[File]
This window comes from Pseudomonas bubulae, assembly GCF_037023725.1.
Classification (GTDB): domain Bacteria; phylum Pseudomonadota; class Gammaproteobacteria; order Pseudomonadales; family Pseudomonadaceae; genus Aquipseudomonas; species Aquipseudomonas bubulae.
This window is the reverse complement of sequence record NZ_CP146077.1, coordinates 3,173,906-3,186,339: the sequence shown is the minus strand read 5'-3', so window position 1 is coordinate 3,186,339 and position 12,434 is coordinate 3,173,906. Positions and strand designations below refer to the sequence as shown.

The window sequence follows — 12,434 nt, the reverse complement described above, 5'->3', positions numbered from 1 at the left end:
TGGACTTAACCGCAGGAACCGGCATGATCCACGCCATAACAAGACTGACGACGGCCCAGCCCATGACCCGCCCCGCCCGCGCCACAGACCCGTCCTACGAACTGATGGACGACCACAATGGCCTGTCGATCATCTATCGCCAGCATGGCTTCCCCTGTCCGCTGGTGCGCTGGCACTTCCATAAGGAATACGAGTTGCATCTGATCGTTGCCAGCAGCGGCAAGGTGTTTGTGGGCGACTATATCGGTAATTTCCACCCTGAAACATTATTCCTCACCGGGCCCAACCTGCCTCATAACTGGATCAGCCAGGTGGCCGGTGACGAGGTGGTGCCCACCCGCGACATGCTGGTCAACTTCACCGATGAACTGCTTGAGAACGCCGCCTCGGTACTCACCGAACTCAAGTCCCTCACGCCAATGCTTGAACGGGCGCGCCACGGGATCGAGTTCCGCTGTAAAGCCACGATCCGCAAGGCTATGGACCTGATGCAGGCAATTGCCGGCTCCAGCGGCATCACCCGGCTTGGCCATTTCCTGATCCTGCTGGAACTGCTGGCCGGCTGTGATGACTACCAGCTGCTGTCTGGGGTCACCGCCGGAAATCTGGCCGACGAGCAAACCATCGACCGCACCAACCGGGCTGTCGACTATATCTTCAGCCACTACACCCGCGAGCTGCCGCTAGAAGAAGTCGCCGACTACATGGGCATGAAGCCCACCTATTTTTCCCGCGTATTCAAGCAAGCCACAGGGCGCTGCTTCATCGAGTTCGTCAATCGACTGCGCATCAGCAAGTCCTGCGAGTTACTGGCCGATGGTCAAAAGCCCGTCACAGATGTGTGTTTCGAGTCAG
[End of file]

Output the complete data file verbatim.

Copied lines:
This window comes from Pseudomonas bubulae, assembly GCF_037023725.1.
Classification (GTDB): domain Bacteria; phylum Pseudomonadota; class Gammaproteobacteria; order Pseudomonadales; family Pseudomonadaceae; genus Aquipseudomonas; species Aquipseudomonas bubulae.
This window is the reverse complement of sequence record NZ_CP146077.1, coordinates 3,173,906-3,186,339: the sequence shown is the minus strand read 5'-3', so window position 1 is coordinate 3,186,339 and position 12,434 is coordinate 3,173,906. Positions and strand designations below refer to the sequence as shown.

The window sequence follows — 12,434 nt, the reverse complement described above, 5'->3', positions numbered from 1 at the left end:
TGGACTTAACCGCAGGAACCGGCATGATCCACGCCATAACAAGACTGACGACGGCCCAGCCCATGACCCGCCCCGCCCGCGCCACAGACCCGTCCTACGAACTGATGGACGACCACAATGGCCTGTCGATCATCTATCGCCAGCATGGCTTCCCCTGTCCGCTGGTGCGCTGGCACTTCCATAAGGAATACGAGTTGCATCTGATCGTTGCCAGCAGCGGCAAGGTGTTTGTGGGCGACTATATCGGTAATTTCCACCCTGAAACATTATTCCTCACCGGGCCCAACCTGCCTCATAACTGGATCAGCCAGGTGGCCGGTGACGAGGTGGTGCCCACCCGCGACATGCTGGTCAACTTCACCGATGAACTGCTTGAGAACGCCGCCTCGGTACTCACCGAACTCAAGTCCCTCACGCCAATGCTTGAACGGGCGCGCCACGGGATCGAGTTCCGCTGTAAAGCCACGATCCGCAAGGCTATGGACCTGATGCAGGCAATTGCCGGCTCCAGCGGCATCACCCGGCTTGGCCATTTCCTGATCCTGCTGGAACTGCTGGCCGGCTGTGATGACTACCAGCTGCTGTCTGGGGTCACCGCCGGAAATCTGGCCGACGAGCAAACCATCGACCGCACCAACCGGGCTGTCGACTATATCTTCAGCCACTACACCCGCGAGCTGCCGCTAGAAGAAGTCGCCGACTACATGGGCATGAAGCCCACCTATTTTTCCCGCGTATTCAAGCAAGCCACAGGGCGCTGCTTCATCGAGTTCGTCAATCGACTGCGCATCAGCAAGTCCTGCGAGTTACTGGCCGATGGTCAAAAGCCCGTCACAGATGTGTGTTTCGAGTCAG